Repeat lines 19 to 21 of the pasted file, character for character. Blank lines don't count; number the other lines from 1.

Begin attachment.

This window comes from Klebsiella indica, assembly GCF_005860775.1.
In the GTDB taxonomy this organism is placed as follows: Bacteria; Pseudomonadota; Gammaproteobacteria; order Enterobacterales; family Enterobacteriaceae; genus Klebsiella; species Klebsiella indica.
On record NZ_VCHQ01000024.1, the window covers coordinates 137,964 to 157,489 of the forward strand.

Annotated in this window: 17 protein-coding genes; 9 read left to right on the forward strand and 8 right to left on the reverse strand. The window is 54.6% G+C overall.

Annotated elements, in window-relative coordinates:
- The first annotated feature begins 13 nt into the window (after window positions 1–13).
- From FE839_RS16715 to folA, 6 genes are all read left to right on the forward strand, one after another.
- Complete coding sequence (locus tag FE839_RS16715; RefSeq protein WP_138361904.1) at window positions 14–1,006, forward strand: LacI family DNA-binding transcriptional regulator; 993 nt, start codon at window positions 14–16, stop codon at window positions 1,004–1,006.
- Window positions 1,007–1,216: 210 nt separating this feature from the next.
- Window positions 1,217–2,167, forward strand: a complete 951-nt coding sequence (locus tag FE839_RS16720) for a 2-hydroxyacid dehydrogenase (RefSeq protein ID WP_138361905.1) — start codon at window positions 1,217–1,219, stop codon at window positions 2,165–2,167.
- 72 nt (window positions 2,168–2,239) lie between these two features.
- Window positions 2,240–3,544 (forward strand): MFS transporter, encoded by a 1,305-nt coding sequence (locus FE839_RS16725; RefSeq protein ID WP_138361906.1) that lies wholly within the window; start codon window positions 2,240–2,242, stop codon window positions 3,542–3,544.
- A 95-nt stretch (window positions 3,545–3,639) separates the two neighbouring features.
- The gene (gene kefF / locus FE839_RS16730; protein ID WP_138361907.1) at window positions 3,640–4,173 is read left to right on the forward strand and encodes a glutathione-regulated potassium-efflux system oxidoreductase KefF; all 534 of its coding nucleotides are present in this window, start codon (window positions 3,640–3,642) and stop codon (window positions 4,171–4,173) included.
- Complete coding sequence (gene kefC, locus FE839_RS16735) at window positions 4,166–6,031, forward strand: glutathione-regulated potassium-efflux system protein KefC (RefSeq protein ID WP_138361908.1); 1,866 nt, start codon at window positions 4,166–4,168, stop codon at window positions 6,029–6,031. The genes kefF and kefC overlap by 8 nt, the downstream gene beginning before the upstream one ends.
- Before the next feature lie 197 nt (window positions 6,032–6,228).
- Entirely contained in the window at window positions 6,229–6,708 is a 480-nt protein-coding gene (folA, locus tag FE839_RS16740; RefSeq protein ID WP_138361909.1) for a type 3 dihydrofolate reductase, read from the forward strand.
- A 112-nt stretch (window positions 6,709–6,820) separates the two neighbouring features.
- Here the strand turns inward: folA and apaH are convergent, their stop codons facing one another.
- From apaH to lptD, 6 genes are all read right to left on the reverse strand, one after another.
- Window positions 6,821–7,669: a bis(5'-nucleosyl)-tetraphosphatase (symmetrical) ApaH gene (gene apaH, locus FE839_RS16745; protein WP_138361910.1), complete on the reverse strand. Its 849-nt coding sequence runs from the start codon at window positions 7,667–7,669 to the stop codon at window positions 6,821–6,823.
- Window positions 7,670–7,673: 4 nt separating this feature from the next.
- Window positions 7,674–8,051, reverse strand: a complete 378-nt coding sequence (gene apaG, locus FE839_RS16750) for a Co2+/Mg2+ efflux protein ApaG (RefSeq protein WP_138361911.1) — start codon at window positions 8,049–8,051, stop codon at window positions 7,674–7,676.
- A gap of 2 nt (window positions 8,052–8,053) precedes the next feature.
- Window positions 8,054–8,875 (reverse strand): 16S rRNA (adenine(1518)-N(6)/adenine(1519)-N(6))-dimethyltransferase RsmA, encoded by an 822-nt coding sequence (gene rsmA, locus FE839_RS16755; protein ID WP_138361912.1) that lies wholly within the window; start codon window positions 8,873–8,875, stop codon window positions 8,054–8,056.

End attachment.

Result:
- Here the strand turns inward: folA and apaH are convergent, their stop codons facing one another.
- From apaH to lptD, 6 genes are all read right to left on the reverse strand, one after another.
- Window positions 6,821–7,669: a bis(5'-nucleosyl)-tetraphosphatase (symmetrical) ApaH gene (gene apaH, locus FE839_RS16745; protein WP_138361910.1), complete on the reverse strand. Its 849-nt coding sequence runs from the start codon at window positions 7,667–7,669 to the stop codon at window positions 6,821–6,823.